Notes on a Conditional Form shows The 1975 leading a post-genre moment in rock music. Not only does the band succeed in their ambition, but their fans have embraced an 80-minute record as a complete unit in an era where mainstream albums can easily play second fiddle to the singles that they contain. The band trusts its listeners to embrace eccentricity and disregard the need for a single creative thread. These powers are extraordinary and define a band at peak creative and commercial power.
1997 was last time a Manchester band of The 1975’s caliber defined a worldwide rock moment. Oasis spent the ’90s as one of the biggest bands in the world. Oasis and Blur co-led the optimistic Britpop movement against the moodier American grunge tide. After dominating the scene with two iconic records (the one with “Wonderwall” and the one without it), 1997’s Be Here Now was the band’s attempt to carry the Britpop renaissance into the Tony Blair era.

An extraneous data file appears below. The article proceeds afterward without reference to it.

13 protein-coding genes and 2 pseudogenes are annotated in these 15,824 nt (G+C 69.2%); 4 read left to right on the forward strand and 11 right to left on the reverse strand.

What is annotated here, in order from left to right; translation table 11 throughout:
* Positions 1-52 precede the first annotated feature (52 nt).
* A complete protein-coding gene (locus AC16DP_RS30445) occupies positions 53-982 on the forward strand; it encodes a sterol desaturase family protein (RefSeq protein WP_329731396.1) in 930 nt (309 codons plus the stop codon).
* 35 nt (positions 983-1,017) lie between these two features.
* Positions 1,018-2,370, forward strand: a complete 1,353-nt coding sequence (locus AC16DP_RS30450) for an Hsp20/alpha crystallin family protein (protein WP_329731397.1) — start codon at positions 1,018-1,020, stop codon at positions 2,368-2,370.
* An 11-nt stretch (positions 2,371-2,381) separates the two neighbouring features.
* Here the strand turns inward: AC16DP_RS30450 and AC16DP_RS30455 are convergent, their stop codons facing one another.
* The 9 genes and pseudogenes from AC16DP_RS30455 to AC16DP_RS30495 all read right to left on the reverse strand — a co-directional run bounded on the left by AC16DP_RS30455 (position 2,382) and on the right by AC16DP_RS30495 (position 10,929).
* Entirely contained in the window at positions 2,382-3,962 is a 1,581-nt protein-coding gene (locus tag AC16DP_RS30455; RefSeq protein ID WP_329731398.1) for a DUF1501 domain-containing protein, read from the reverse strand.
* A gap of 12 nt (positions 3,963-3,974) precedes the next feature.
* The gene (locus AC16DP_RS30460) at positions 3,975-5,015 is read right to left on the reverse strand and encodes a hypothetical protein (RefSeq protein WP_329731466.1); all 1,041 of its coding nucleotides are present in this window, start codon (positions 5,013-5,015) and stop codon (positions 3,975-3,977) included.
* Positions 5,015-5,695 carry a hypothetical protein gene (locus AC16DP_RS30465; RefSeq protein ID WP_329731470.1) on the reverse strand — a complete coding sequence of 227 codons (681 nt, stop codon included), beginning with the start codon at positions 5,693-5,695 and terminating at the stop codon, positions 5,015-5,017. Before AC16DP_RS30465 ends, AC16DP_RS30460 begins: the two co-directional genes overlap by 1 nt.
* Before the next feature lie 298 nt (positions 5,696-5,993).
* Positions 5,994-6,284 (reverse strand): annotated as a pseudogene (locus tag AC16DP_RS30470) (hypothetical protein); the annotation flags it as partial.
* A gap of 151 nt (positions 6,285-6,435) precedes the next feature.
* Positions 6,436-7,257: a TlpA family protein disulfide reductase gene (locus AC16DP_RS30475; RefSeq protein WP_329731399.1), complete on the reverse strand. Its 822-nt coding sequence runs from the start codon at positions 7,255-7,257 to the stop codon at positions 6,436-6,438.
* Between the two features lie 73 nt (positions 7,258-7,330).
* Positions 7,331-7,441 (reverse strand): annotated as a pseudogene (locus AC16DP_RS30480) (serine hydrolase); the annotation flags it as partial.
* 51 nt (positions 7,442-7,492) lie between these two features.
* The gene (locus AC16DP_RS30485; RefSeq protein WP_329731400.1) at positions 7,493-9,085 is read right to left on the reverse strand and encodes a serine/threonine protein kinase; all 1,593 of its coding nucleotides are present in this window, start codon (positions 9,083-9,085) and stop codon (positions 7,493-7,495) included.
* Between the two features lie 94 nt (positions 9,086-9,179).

Be Here Now carried the weight of Britpop on its shoulders. Its seven-minute singles and horn interludes blew up the band’s sound to what one magazine called “cocaine set to music.” The record sold almost 700,000 copies in its first week, and earned heaps of praise from critics.
The record’s critical praise was a last hurrah in Britpop’s cultural staying power before its death. Be Here Now went from selling 700,000 copies in days to being massively sold off to used record stores. 1997 was the last moment in the sun for Oasis and the Britpop moment.
The difference between Oasis and The 1975 comes in the unique moment that Notes on a Conditional Form embraces. The post-genre moment has no rigid rules or regulations other than having no real rules. The challenges of piecemealing a cohesive record across genres, collaborators and studios is exhausting in most senses.